Dear Amy: My husband of 50 years died over two years ago.
I was happy and content with my single life and have had no interest in dating.
Last year I went on a group trip to Spain. There were several single older people on the tour.
I was totally shocked when a gentleman asked me to join him for lunch when we returned home.
Both our spouses had died at about the same time and we had a lot of similar interests.
Over the last year we have become great companions.
The trouble is that one of my daughters is adamant about not wanting to meet him.
I am not interested in marriage, only friendship.
He has no local family. I would like to have him meet her family and I’d like to have him celebrate with us for holidays.
She says that she will let me know when she is ready.
I feel very bad that I have to exclude my friend when my daughter is around.
I am sure that she would not come to my home for Thanksgiving if he was invited.
How should I handle this situation?
— Sad Mom
Dear Sad: Your daughter has told you that she will meet your male friend when she is ready. So — take her at her word.
You might not be able to knit this group together the way you’d like to in the time frame you’d prefer.
You do not have to exclude your friend when your daughter is around, thus letting your daughter control your friendship.
Your daughter can make her choices based on her own preferences and priorities.
I hope you will talk with her about this. Reassure her that you have no desire to replace her father and have no thoughts of marrying again. This gentleman and you have both lost spouses, and this friendship has helped you to move through your loss. Ask your daughter to share her own feelings or fears about this relationship, and listen with compassion. (Would she respond this way if you enjoyed companionship with a female friend?)
And then — move forward. Before inviting him to spend the holidays with your family, you should start with an invitation for coffee, and ask your daughter to join you. If your daughter won’t share this time with him, be patient and trust that she will come around when she is ready.
Dear Amy: Often when I meet someone new, they’ll ask me if I have children. When I say no, they will then ask if I have pets.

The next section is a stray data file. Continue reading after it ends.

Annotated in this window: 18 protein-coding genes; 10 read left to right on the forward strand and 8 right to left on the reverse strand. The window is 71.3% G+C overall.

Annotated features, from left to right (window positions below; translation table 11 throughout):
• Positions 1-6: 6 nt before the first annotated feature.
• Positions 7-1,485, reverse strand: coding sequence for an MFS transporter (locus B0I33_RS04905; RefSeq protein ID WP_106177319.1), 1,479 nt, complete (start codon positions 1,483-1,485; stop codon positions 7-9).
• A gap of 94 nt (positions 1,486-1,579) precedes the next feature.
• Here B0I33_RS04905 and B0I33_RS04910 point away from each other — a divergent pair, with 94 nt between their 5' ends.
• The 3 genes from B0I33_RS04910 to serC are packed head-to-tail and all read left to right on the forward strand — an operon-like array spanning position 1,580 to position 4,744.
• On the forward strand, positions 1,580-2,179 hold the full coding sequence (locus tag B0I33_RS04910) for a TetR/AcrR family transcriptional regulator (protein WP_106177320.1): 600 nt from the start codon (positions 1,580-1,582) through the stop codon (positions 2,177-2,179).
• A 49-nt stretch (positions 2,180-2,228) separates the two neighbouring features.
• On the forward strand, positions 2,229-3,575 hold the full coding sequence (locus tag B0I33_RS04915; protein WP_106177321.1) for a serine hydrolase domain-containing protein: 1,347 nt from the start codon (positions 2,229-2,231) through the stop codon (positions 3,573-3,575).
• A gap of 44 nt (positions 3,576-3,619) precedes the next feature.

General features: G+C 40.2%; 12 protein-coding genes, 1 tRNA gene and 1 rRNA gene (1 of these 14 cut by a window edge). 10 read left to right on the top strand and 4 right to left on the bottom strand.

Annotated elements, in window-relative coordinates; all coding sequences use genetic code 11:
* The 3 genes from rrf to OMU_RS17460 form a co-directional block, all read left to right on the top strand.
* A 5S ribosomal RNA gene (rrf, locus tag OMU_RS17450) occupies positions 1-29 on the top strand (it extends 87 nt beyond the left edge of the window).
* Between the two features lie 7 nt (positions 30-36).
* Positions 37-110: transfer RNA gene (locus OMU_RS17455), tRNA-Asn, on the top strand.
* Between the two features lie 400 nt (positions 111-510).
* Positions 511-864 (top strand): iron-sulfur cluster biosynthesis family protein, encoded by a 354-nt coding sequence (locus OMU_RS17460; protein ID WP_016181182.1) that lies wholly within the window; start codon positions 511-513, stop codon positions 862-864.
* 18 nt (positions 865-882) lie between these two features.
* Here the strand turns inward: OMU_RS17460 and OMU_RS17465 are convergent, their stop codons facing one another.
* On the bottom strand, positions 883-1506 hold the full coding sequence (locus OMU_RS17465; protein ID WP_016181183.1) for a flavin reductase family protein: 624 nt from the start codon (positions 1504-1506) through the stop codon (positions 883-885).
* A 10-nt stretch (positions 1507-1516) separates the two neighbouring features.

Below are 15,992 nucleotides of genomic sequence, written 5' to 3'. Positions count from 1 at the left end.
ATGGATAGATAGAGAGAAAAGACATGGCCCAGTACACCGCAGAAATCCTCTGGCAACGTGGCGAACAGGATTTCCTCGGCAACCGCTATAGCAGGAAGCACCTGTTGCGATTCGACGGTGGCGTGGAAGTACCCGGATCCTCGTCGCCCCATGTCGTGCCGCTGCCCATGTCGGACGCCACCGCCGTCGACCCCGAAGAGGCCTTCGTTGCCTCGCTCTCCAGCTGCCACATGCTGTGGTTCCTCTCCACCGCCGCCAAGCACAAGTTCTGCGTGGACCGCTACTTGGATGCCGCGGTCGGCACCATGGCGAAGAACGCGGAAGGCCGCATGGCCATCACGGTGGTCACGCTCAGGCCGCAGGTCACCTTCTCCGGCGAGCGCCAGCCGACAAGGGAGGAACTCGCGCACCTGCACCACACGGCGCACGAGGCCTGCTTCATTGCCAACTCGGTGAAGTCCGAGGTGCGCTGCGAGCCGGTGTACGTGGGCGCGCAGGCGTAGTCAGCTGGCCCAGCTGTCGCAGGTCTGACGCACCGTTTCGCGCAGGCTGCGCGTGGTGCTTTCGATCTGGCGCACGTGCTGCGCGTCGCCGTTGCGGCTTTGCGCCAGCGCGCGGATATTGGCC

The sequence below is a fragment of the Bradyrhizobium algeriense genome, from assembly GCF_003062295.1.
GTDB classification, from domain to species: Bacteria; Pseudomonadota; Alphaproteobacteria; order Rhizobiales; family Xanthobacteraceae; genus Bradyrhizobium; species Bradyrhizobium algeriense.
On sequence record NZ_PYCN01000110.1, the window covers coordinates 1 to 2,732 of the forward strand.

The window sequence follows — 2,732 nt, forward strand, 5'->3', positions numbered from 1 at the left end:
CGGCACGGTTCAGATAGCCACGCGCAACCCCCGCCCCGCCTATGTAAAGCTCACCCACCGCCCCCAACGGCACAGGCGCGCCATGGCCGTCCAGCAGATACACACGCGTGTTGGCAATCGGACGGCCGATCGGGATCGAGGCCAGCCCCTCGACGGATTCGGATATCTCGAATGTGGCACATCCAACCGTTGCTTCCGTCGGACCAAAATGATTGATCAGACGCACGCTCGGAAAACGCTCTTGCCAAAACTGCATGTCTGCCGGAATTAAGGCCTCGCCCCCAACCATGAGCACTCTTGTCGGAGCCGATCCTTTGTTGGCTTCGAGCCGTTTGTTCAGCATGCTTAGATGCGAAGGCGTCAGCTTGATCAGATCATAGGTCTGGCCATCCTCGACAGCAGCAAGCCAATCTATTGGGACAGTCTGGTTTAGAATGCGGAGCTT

I’m always tempted to ask them why they think a dog or cat can replace a child, but since I know that would be rude, I keep my mouth shut.
Do you have any suggestions for something I can say to them that would indicate their question is inappropriate, without sounding rude?
— Childless, Petless, and Happy
Dear Childless: Like you, I do wonder about the great leap from raising children to raising animals, but unlike you — I don’t necessarily think this is a rude query.
The overall category here is: “Living Things: Sharing Space With.”
It sounds as if these new people are trying to find some common ground as a way to try to get to know you.
Approximately two-thirds of Americans do have pets in their homes, and so there is a likelihood that this question would lead to a conversation, instead of you thinking their interest or curiosity is inappropriate.
One way to respond to a query you don’t feel like addressing directly is to respond: “Hmmm, that’s an interesting question. Why do you ask?” It sounds like maybe you have pets?”
Or you can end this awkwardness and possibly segue into a more interesting conversation the way you’ve signed your own query, by saying: “I’m childless, petless, and happy! How about you?”
Dear Amy: “Bugged in a Small Town” was repeatedly called by the wrong name, despite repeatedly correcting the woman who did it.
I once had a boss who had The EXACT same name as me. She chose to call me by a different name (one more “ethnic”).
She kept this up until I started calling her by this same name when addressing her.
She informed me that it was not her name. I told her it was not mine either, and because we had the SAME NAME it shouldn’t be so hard for her to remember it.
That cured her.
— No Longer Bugged
Dear No Longer Bugged: Instant cure. Good for you.
(You can email Amy Dickinson at [email protected] or send a letter to Ask Amy, P.O. Box 194, Freeville, NY 13068. You can also follow her on Twitter @askingamy or Facebook.)
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